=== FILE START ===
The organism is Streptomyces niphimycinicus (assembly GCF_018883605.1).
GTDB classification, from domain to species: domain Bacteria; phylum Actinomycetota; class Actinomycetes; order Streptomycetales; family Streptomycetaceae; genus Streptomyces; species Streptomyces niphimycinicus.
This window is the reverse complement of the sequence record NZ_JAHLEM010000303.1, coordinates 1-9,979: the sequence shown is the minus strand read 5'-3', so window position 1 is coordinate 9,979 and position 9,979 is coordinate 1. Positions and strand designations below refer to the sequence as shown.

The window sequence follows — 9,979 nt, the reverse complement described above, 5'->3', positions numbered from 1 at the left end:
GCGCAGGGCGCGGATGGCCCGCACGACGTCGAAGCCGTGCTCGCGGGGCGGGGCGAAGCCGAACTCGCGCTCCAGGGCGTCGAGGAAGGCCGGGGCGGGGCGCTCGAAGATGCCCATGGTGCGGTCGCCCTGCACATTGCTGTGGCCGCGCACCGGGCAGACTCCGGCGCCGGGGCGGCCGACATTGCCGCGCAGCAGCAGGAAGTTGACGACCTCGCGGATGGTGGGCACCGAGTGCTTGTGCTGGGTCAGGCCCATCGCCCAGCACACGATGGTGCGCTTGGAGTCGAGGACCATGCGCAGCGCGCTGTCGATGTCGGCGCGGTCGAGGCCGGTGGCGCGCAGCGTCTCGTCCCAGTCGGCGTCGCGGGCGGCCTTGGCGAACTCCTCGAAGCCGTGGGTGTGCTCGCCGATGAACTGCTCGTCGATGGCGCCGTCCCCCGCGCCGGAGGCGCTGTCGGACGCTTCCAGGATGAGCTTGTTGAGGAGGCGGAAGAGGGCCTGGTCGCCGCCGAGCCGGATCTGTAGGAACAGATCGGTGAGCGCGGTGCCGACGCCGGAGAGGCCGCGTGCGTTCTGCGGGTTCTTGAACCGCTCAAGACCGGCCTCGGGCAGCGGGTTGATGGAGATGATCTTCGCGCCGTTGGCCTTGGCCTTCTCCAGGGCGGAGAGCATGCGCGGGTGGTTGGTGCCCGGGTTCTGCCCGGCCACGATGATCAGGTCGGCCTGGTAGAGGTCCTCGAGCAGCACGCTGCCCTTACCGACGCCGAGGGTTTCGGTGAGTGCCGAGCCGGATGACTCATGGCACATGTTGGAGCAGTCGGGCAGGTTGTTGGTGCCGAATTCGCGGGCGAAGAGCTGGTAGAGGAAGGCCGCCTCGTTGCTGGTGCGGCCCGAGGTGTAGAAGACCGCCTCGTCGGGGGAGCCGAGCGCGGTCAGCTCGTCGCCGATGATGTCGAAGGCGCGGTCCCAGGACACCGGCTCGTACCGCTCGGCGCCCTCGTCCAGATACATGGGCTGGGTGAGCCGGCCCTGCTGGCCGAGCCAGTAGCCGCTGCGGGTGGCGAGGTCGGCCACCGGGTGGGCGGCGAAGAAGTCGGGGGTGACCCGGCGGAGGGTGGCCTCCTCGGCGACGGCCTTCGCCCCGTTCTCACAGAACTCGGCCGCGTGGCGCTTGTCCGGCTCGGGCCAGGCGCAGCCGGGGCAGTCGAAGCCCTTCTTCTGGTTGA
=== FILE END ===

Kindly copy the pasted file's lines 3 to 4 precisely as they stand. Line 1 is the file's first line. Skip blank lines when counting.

This window is the reverse complement of the sequence record NZ_JAHLEM010000303.1, coordinates 1-9,979: the sequence shown is the minus strand read 5'-3', so window position 1 is coordinate 9,979 and position 9,979 is coordinate 1. Positions and strand designations below refer to the sequence as shown.

The window sequence follows — 9,979 nt, the reverse complement described above, 5'->3', positions numbered from 1 at the left end: